Rockhurst senior Kyle Wolf has put together a distinguished high school basketball career, but he wants you to know it wasn’t always easy.
By SAM McDOWELL
The Kansas City Star
Before there were accolades, awards or an appearance in tonight’s Missouri state tournament, there were obstacles, learning experiences and one particularly bad memory he can’t seem to shake.
A conversation about Wolf’s three years as a starter for Rockhurst will undoubtedly lead you here — to his worst moment on a basketball court. It came in the final game of his sophomore season with the clock winding down and Rockhurst trailing by one point.
The coaching staff drew up a play for Wolf to take the game-winning shot against Ruskin in a district championship game. It was a dream scenario for a kid who counted down the seconds as he took shots in the driveway, while envisioning burying game-winner after game-winner.
Except this time he missed. Game over. Season over.
“Missing that shot and seeing the seniors and knowing that was their last game, man that was tough,” Wolf said. “I let them down. I never want to experience that again.”
The miss shook Wolf’s confidence. He called the ensuing weeks an “emotional time.”
Then he got to work. He spent the next two offseasons developing his game, which for a 6-foot-5 post player meant working on perimeter shooting.
As for the results: A year ago, he averaged 15.9 points and 9.0 rebounds per game.
In helping the Hawklets reach today’s Class 5 semifinal game against Columbia Hickman, Wolf leads the team in scoring (18.9 points a game) and rebounding (10.3 rebounds a game). The individual mark of which he’s most proud: He’s shooting 38 percent from three-point range.
“That miss made me want it more,” Wolf said. “I was good as a sophomore, but I’ve gotten so much better. I pushed myself to get better, shoot better and be a better leader.”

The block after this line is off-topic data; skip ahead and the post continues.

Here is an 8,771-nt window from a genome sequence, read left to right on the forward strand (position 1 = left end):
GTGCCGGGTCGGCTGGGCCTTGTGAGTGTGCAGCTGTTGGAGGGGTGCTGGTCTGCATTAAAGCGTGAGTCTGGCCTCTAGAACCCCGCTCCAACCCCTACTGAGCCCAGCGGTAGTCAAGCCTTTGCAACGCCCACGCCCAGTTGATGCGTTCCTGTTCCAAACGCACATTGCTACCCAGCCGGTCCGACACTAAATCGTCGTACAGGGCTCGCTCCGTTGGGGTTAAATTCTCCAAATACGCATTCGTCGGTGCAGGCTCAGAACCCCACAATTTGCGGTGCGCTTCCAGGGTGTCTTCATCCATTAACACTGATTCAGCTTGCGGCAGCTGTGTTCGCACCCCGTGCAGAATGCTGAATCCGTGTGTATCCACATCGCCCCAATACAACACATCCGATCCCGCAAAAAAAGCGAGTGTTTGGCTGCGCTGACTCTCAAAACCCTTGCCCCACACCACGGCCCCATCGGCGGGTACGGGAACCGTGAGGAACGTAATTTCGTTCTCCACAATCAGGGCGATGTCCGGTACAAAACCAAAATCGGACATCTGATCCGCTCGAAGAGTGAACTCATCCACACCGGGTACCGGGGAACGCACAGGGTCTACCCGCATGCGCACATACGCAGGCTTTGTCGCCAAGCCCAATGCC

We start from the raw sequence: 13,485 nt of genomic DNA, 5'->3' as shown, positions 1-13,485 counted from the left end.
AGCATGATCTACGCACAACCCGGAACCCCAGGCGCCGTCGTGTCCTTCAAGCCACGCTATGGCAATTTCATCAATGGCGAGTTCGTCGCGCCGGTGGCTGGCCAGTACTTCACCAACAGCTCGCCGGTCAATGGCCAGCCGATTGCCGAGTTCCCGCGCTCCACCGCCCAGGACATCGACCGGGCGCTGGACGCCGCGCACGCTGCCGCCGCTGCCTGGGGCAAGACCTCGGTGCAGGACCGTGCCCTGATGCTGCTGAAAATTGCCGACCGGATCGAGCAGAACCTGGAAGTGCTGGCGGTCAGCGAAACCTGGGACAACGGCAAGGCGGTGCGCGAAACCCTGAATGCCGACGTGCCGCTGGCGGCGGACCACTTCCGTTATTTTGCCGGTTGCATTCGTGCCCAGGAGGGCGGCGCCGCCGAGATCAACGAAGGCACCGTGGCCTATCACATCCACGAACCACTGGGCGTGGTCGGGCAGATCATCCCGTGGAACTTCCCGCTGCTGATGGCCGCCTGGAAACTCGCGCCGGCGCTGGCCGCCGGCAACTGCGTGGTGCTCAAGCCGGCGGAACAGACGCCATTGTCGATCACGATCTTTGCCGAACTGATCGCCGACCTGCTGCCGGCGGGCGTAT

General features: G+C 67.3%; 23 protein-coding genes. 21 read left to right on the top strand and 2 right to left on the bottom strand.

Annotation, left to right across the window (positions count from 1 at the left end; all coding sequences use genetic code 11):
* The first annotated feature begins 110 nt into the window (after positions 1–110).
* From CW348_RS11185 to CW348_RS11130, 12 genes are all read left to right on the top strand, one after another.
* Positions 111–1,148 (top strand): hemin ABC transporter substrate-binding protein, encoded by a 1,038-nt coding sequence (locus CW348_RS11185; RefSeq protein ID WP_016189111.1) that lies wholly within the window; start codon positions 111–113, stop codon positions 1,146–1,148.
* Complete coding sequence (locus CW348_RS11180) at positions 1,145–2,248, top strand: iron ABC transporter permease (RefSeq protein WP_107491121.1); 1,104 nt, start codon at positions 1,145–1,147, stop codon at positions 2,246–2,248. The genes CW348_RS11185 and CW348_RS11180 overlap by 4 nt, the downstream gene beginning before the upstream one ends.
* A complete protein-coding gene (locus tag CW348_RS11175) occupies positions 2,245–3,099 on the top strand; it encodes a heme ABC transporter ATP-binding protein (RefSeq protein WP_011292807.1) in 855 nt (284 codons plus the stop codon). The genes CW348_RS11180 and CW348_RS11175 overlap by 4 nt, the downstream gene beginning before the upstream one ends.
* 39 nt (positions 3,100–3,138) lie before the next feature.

Wolf still isn’t a flashy player and maybe not even particularly athletic, compared with many of his peers.
But he is as smooth as they come for a high school post player. His game has a deceptive feel, and he can put up 20 points in a night as the focal point of Rockhurst’s dynamic offense without causing much of a stir.
“When we need a basket, we look to get the ball to Kyle and let him take care of it,” Rockhurst coach Mark Nusbaum said after Wolf scored 21 points in a sectional win against Blue Springs South. “It’s dependable, and that’s why he’s so easy to coach.”
The Hawklets enter tonight’s game on a five-game winning streak. Certainly no coincidence, Wolf has averaged 27.5 points during that span while recording four double-doubles.
He plans to continue his basketball career in college, though he hasn’t made a decision on where that will be. He has received a handful of Division II offers but thinks better opportunities may await should the Hawklets prevail this weekend.
That seems to be a possibility in a competitive Class 5 tournament in which all four remaining teams have a realistic shot to hold the first-place trophy Saturday.
Rockhurst expects tightly contested games this weekend. In fact, Nusbaum said earlier this week he could picture the state championship coming down to a game-winning shot.
Wolf is hoping it does.
“I’ve thought a lot about that,” Wolf said. “I think anyone on our team could shoot it, but I want it. I know I can hit it.”
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